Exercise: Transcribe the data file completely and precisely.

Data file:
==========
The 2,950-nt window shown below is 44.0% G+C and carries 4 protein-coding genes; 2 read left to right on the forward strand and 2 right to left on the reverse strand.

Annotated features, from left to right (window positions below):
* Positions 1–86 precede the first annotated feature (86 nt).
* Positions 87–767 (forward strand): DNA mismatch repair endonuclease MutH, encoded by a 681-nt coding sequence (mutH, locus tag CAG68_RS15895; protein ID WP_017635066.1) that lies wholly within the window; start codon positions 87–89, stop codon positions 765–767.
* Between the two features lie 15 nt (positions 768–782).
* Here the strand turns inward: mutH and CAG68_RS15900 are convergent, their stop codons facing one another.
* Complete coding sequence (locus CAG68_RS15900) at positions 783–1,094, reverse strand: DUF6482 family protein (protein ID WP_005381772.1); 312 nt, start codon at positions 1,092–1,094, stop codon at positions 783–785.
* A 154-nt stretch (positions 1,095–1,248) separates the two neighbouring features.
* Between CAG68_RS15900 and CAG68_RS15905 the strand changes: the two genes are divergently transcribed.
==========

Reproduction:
The 2,950-nt window shown below is 44.0% G+C and carries 4 protein-coding genes; 2 read left to right on the forward strand and 2 right to left on the reverse strand.

Annotated features, from left to right (window positions below):
* Positions 1–86 precede the first annotated feature (86 nt).
* Positions 87–767 (forward strand): DNA mismatch repair endonuclease MutH, encoded by a 681-nt coding sequence (mutH, locus tag CAG68_RS15895; protein ID WP_017635066.1) that lies wholly within the window; start codon positions 87–89, stop codon positions 765–767.
* Between the two features lie 15 nt (positions 768–782).
* Here the strand turns inward: mutH and CAG68_RS15900 are convergent, their stop codons facing one another.
* Complete coding sequence (locus CAG68_RS15900) at positions 783–1,094, reverse strand: DUF6482 family protein (protein ID WP_005381772.1); 312 nt, start codon at positions 1,092–1,094, stop codon at positions 783–785.
* A 154-nt stretch (positions 1,095–1,248) separates the two neighbouring features.
* Between CAG68_RS15900 and CAG68_RS15905 the strand changes: the two genes are divergently transcribed.